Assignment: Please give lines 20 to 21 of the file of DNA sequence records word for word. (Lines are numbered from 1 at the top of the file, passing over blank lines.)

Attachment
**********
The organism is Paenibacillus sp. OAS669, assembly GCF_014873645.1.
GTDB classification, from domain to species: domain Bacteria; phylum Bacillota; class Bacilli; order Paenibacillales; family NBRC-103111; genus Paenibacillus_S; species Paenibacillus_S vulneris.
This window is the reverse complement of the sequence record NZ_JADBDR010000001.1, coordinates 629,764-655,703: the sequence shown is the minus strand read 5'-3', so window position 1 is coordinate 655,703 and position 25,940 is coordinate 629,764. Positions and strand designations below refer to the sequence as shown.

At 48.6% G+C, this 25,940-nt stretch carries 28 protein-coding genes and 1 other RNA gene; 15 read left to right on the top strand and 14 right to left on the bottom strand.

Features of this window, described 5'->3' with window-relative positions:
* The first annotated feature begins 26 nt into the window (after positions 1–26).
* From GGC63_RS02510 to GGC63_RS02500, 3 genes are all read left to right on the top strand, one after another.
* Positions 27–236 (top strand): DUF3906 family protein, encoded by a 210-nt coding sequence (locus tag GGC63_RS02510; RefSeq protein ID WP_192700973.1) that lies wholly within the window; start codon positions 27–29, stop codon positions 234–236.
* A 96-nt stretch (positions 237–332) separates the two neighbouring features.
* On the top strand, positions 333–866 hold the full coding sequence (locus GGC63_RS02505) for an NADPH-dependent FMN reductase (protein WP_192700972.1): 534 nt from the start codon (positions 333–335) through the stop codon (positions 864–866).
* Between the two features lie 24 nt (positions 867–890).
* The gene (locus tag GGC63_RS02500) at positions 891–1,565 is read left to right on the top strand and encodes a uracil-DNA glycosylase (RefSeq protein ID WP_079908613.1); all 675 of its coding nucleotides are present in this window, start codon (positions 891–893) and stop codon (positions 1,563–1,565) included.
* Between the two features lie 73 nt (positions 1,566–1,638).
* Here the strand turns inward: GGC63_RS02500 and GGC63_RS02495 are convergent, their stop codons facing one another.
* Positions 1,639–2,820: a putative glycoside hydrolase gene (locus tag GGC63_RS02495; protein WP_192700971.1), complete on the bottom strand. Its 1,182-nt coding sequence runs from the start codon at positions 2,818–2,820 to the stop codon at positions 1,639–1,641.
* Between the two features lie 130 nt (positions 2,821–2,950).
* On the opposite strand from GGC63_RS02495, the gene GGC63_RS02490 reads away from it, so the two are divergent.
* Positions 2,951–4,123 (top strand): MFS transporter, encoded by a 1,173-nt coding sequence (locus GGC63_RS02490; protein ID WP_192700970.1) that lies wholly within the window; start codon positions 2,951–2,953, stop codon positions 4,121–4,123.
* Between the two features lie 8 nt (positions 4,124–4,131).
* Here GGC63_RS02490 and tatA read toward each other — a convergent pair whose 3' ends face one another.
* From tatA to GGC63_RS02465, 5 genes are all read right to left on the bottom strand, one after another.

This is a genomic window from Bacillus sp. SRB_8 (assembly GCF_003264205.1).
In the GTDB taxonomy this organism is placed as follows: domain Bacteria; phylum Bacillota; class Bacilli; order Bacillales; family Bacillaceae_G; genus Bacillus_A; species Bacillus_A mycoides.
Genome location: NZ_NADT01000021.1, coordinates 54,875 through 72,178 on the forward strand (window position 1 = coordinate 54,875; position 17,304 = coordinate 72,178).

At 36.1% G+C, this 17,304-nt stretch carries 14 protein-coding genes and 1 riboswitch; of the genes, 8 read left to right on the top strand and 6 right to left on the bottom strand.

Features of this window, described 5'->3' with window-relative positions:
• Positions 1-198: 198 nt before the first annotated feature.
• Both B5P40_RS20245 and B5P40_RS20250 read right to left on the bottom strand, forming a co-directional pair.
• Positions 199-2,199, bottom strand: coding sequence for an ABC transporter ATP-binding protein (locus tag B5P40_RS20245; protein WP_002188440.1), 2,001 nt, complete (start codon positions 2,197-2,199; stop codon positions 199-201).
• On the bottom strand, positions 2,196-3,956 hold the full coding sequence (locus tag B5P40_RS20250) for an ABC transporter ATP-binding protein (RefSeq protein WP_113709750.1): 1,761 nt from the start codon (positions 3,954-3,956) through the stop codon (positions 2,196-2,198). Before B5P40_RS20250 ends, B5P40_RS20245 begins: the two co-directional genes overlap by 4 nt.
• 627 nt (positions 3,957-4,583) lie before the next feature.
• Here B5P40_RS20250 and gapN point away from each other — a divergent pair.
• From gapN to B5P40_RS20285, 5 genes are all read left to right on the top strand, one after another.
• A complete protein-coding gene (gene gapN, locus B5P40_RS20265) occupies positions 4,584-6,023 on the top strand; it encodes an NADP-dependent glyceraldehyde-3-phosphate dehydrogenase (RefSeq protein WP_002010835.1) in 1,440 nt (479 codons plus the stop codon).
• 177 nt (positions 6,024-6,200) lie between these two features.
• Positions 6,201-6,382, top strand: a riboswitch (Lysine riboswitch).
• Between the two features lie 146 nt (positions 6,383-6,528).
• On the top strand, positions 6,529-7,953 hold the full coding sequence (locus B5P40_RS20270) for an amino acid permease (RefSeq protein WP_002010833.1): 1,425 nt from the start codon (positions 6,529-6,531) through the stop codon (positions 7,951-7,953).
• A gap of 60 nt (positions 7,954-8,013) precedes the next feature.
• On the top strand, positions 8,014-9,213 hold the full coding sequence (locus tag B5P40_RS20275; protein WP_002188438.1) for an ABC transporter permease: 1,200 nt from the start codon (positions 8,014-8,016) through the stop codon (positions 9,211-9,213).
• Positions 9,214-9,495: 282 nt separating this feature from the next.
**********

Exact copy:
* Here GGC63_RS02490 and tatA read toward each other — a convergent pair whose 3' ends face one another.
* From tatA to GGC63_RS02465, 5 genes are all read right to left on the bottom strand, one after another.